Valsa do Pequeno Amor (Little Love Waltz) is a composition of the great Joyce Moreno. Part of the album Slow Music (2009), it is about the little loves in life that prepare the soil and the soul for the event of a big love. Dealing with the little things in life help us to handle the big ones. It is a complex, continuous movement wonderfully described in the song. But what happns after that? What comes after the big love?
Joyce has the answer for that question, too and it comes in the form of another equally beautiful track from the same album called Sobras da Partilha (Leftovers from sharing). This time, her crystal voice sings about all those things that one accumulates in a lifetime as a couple and that need to be separated after a breakup.
Maybe because I am not the collection type, I have always found that material memories are the easiest to deal with in those situations. The symbolic partitions are the treicky part. To separate yourself from a happy laugh, from the touch of hands, irreplaceable little things that once gone, are gone for good, this is the real hard task.
My guess is that if we thought of life as a succession of small things that together form a majestic design, like a mosaic, some events that we take as a waste of time would gain a new outline and some meaning. I know we always wait for great events, those three lines of great deeds that will appear in our biography, but how much life, I mean real life, is there?
Think about the time it takes a musician to create a song and all the steps to recording and publishing it. The work is immense, extremely time consuming and most of it is not even heard, never gets an applauded, not even comes to light. The same is true for all arts and professions. Big results come from accumulating small triumphs in a long process that mainly involces hard work.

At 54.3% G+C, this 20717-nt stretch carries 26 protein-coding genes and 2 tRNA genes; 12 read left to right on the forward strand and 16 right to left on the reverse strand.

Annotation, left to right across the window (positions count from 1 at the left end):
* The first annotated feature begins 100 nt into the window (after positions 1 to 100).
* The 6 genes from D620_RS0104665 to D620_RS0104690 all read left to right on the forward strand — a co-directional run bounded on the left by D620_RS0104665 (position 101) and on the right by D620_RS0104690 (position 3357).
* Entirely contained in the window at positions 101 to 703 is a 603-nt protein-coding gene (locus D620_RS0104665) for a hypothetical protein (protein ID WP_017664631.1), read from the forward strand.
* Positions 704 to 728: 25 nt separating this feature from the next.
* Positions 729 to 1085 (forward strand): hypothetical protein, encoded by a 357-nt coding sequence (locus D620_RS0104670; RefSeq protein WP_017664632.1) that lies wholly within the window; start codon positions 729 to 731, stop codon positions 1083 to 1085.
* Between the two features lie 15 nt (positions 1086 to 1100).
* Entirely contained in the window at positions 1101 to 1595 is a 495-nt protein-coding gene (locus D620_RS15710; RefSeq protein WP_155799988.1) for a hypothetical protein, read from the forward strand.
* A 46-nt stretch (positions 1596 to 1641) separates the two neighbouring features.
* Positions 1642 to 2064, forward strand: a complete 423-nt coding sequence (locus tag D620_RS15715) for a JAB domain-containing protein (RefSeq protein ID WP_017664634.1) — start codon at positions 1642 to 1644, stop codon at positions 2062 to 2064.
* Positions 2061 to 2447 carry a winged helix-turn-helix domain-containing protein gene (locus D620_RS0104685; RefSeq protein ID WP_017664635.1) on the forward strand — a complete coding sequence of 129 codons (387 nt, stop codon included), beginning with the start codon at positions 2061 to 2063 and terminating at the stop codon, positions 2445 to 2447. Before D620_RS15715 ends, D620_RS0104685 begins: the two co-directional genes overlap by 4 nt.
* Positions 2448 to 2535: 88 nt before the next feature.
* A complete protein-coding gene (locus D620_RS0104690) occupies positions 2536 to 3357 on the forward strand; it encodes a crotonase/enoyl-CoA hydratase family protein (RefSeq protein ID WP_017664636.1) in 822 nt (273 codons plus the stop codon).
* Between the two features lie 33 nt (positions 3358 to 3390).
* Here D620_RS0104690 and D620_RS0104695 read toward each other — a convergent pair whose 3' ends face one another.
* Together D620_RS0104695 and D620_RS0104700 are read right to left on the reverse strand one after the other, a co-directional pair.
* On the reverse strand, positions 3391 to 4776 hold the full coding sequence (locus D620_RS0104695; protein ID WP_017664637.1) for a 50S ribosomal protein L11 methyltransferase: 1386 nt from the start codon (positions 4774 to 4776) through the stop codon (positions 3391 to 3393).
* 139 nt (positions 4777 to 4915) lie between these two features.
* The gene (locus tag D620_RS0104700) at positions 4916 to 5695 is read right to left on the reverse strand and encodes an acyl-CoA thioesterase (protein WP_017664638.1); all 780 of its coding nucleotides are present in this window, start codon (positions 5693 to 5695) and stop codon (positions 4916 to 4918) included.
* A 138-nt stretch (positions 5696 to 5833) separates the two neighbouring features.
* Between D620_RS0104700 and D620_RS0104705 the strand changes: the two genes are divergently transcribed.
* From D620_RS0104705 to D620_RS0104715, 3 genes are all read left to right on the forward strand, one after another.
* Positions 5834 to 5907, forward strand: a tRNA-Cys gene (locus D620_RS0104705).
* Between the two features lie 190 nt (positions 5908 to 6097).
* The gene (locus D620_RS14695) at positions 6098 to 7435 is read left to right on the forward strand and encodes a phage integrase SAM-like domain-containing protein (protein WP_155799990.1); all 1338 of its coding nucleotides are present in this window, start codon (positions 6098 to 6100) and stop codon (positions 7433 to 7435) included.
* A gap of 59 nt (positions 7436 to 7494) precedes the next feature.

There is a fat chance that you will completely disagree with me on that and, frankly, you have the entire dense mesh formed by social media and digital influencers on your side. In the current business model, in which the main goal is the so-called engagement in socials, it seems that everything must be gig: big deeds, big numbers of likes and sharings, big deals.
This aspect, in itself, is bad enough, because it is based on a model that is very far from the reality of someone who works with music, but is not a millionaire (needless to say that this is the majority of cases). However, in addition to the false expectations, there is still another aspect, worse and more perverse, as it acts discreetly and gradually: the change of focus from music to…, well to everything that is good for business, basically: licensing songs for publicity, personal life scandals, personality cult and a lot of showing off.
Still sounds too vague? Here is a quick exercise: think about two or three digital influencers linked to music. Now think about how much of the news about them you’ve seen in the last twenty-four hours has really had to do with music, strictly music. Not much, I’m sure.
Anyway, these are just reflections I wanted to share with you, as I finish a cup of tea. There is still a lot to do before I can call it a day. A bunch of wonderful, magical little things. As John Lennon said in Beautiful Boy, “life is what happens to you while you’re busy making other plans”
Be seeing you!0